returns jLinq object
Marks the next command to use the OR operator instead of the default AND. You can optionally provide the name of the field and value, and if a command has already been used, it will be repeated again.

var results = jLinq.from(records)
  .startsWith("name","a")
  .or("name", "b") //you can provide both field and value
  .or("c") // or just the value since the field is know
  .or().startsWith("d") // or you can use or by itself then use another command
  .or().endsWith("e")
  .select();



.and(["field"],[multi-parameters-depending-on-previous-command])
returns jLinq object
Marks the next command to use the AND operator. *AND is the default operator so you don't have to use this command. You can optionally provide the name of the field and value, and if a command has already been used, it will be repeated again.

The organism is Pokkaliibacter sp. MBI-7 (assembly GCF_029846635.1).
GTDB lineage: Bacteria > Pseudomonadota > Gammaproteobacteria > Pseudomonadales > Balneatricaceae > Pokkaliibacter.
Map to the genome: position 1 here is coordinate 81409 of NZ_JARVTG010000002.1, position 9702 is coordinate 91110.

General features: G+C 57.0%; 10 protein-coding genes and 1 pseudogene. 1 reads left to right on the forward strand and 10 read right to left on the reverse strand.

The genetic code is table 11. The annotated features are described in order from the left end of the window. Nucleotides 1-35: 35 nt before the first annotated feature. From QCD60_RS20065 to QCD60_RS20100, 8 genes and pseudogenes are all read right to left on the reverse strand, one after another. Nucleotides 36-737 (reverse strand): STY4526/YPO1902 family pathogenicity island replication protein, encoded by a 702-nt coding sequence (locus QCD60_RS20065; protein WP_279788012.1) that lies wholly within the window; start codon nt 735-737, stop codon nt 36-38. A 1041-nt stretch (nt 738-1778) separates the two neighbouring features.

//AND is implied after each command so the following query is unlikely to ever be used.
var results = jLinq.from(records)
  .startsWith("name","a")
  .and("name", "b") //you can provide both field and value
  .and("c") // or just the value since the field is know
  .and().startsWith("d") // or you can use _or_ by itself then use another command
  .and().endsWith("e")
  .select();


.not(["field"],[parameters-depending-on-previous-command])
returns jLinq object
Marks that the next comparison should be evaluated as NOT. You can use command chaining with this command. Using this command twice in a row, .not().not() creates a double negative.

var results = jLinq.from(records)
  .startsWith("name","a").not("name", "A") // starts with 'a' not 'A'
  .not().not().startsWith("b") // double negative, matches names that start with b
  .not().greater("age", 30) // ages less than 30
  .select();


.orNot(["field"],[parameters-depending-on-previous-command])
returns jLinq object
Shortcut command for using .or().not(). You can use command chaining with this command.

var results = jLinq.from(records)
  .not().equals("age",10)
  .orNot(20)
  .orNot(30)
  .select();


.andNot(["field"],[parameters-depending-on-previous-command])
returns jLinq object
Shortcut command for using .and().not() or even more simply .not(). You can use command chaining with this command.

var results = jLinq.from(records)